If those at Google did not believe my name to be legitimate, why couldn't they have simply googled it?
The news of Google+'s rejection of my identity spread quickly on Facebook, where I posted the news. My friends responded with comments like:
"Its their way of saying your name is not whitey enough. Lol.have you considered changing it to Jane."
"That's messed up."
"first the KTVU snafu, and now this. you'd think there'd be enough koreans working at google so this wouldn't happen."
Google has an office in Korea, by the way. (Do the employees there have Google+ accounts, I wonder?)
Google's refusal to believe the legitimacy of my name surprises me. Shinyung Oh doesn't sound like a fake name to me. It's not Ho Lee Fuk or Sum Ting Wong. I heard of a girl in college named Raisin Cain. And an unfortunate Korean kid named Bum Suk. But my parents were more merciful.
The surname "Oh" should not be unfamiliar to most Americans who have watched Sideways or Grey's Anatomy (whose actress Sandra Oh just announced her departure from the show). But even for those who have been blissfully sheltered from American pop culture, a single search for "surname Oh" leads to a Wikipedia page which explains that "O or Oh is a romanization of a number of East Asian surnames" and lists a number of examples such as "David Oh (a Korean American politician)", "Junggeun Oh (a Korean artist)", "Oh Eun-Sun (a Korean mountaineer)", and "Oh Hye-Rin (a member of South Korean girl group, After School)". The search also pulls up links to a site described as "Oh - Last Name Meaning, Surname Origin & Family Name History" and to "Oh Name Meaning and Oh Family History at Ancestry.com." Both of these sites explain that "Oh is a common surname throughout Korea."
As a teenager, I went through a period of being awkward about my name, as I wrote about here a while back. But in college, I got over it. When I became naturalized in the 90s, I took out the space between the two syllables in my first name. I hated having people assume that my first name was Shin and my middle name Yung, and I decided to have more faith in my fellow Americans' ability to pronounce two syllables even without a spatial aid. Sometimes when I meet people, I offer a little assistance with the pronunciation by pointing to the appropriate part of my body and then saying, "and not old." But no one I've ever encountered ever said, "Really? Is that your real name?"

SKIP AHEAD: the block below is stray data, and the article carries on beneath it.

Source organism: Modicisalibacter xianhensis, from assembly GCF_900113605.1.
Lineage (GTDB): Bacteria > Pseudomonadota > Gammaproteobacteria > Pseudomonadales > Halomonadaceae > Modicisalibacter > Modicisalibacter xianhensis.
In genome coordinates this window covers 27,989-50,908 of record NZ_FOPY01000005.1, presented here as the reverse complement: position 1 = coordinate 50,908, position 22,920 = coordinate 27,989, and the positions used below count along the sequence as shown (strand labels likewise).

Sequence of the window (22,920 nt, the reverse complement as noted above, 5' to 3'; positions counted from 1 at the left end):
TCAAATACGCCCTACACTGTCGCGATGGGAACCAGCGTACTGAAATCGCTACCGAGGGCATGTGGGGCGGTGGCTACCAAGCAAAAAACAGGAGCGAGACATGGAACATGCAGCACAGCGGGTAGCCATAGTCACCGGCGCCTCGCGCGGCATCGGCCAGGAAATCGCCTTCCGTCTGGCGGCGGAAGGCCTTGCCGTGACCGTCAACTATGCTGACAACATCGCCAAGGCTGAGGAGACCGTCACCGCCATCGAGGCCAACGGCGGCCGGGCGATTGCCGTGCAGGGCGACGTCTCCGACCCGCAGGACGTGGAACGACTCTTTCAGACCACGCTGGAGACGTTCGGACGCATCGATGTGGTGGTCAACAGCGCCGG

For a global company co-founded by a guy named Sergey, you'd think its employees would be somewhat sensitized to different names. My name may be unusual in America, perhaps, but I am not the only Shinyung Oh (albeit with slightly different spellings), as Google search results of Facebook shows. Most reside in Korea, but Google and its products are global. And any company that sets up roadblocks to its products better have a clear sense of what it's trying to block. And learn how to use the tools at its disposal to avoid spurning the very customers it is trying to attract.
But I can understand that the Google+ Team may have better things to do than google search the names of every person who tries to apply. After all, it has about 359 million active users (according to Wikipedia). Maybe the team is busy trying to come up with grand schemes for stealing Facebook's 1.11 billion users.
I have decided not to continue to appeal to Google. I have no desire to send Google a copy of my driver's license or passport, as it invites me to. After all, I'm not applying for asylum, just access to yet another virtual social space. And I have little faith in Google+ Team's ability to delete my private information, as it assures me it would. Besides, I am no less visible on the web as a result, thanks to Google. My readers will have to find me however they can. Perhaps by using Google's search engine.